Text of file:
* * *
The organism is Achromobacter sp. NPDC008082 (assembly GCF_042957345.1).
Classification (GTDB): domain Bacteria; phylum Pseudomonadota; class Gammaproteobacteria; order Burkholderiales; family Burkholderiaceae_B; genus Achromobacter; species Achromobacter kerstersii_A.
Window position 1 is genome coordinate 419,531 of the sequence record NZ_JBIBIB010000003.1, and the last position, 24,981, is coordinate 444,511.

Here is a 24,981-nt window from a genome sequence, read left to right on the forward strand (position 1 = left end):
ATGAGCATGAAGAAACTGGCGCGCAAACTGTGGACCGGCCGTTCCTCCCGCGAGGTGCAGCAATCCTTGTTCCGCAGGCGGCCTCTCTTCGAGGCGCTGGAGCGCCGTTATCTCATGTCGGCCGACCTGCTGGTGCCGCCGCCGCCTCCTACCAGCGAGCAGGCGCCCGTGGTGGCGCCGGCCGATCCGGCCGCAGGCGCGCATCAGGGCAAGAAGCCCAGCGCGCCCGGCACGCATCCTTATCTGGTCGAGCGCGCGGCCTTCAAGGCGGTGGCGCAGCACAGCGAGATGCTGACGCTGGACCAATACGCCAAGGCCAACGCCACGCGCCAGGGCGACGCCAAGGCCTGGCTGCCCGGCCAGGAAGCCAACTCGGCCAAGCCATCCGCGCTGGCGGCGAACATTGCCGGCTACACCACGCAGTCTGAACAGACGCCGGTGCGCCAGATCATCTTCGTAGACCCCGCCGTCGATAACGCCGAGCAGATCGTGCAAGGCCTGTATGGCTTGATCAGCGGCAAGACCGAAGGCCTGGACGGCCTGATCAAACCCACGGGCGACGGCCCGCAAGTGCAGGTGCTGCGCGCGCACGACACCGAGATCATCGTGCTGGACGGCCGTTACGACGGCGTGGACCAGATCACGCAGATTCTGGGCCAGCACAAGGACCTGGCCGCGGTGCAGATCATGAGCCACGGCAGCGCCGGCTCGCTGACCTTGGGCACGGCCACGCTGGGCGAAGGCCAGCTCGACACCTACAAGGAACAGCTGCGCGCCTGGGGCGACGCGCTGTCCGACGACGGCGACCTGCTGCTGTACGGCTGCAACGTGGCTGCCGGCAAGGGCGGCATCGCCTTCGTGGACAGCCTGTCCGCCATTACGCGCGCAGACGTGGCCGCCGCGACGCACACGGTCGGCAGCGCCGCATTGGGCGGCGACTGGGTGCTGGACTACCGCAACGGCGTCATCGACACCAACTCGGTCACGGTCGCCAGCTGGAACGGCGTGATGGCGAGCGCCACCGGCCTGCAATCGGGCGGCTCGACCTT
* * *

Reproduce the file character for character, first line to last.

The organism is Achromobacter sp. NPDC008082 (assembly GCF_042957345.1).
Classification (GTDB): domain Bacteria; phylum Pseudomonadota; class Gammaproteobacteria; order Burkholderiales; family Burkholderiaceae_B; genus Achromobacter; species Achromobacter kerstersii_A.
Window position 1 is genome coordinate 419,531 of the sequence record NZ_JBIBIB010000003.1, and the last position, 24,981, is coordinate 444,511.

Here is a 24,981-nt window from a genome sequence, read left to right on the forward strand (position 1 = left end):
ATGAGCATGAAGAAACTGGCGCGCAAACTGTGGACCGGCCGTTCCTCCCGCGAGGTGCAGCAATCCTTGTTCCGCAGGCGGCCTCTCTTCGAGGCGCTGGAGCGCCGTTATCTCATGTCGGCCGACCTGCTGGTGCCGCCGCCGCCTCCTACCAGCGAGCAGGCGCCCGTGGTGGCGCCGGCCGATCCGGCCGCAGGCGCGCATCAGGGCAAGAAGCCCAGCGCGCCCGGCACGCATCCTTATCTGGTCGAGCGCGCGGCCTTCAAGGCGGTGGCGCAGCACAGCGAGATGCTGACGCTGGACCAATACGCCAAGGCCAACGCCACGCGCCAGGGCGACGCCAAGGCCTGGCTGCCCGGCCAGGAAGCCAACTCGGCCAAGCCATCCGCGCTGGCGGCGAACATTGCCGGCTACACCACGCAGTCTGAACAGACGCCGGTGCGCCAGATCATCTTCGTAGACCCCGCCGTCGATAACGCCGAGCAGATCGTGCAAGGCCTGTATGGCTTGATCAGCGGCAAGACCGAAGGCCTGGACGGCCTGATCAAACCCACGGGCGACGGCCCGCAAGTGCAGGTGCTGCGCGCGCACGACACCGAGATCATCGTGCTGGACGGCCGTTACGACGGCGTGGACCAGATCACGCAGATTCTGGGCCAGCACAAGGACCTGGCCGCGGTGCAGATCATGAGCCACGGCAGCGCCGGCTCGCTGACCTTGGGCACGGCCACGCTGGGCGAAGGCCAGCTCGACACCTACAAGGAACAGCTGCGCGCCTGGGGCGACGCGCTGTCCGACGACGGCGACCTGCTGCTGTACGGCTGCAACGTGGCTGCCGGCAAGGGCGGCATCGCCTTCGTGGACAGCCTGTCCGCCATTACGCGCGCAGACGTGGCCGCCGCGACGCACACGGTCGGCAGCGCCGCATTGGGCGGCGACTGGGTGCTGGACTACCGCAACGGCGTCATCGACACCAACTCGGTCACGGTCGCCAGCTGGAACGGCGTGATGGCGAGCGCCACCGGCCTGCAATCGGGCGGCTCGACCTT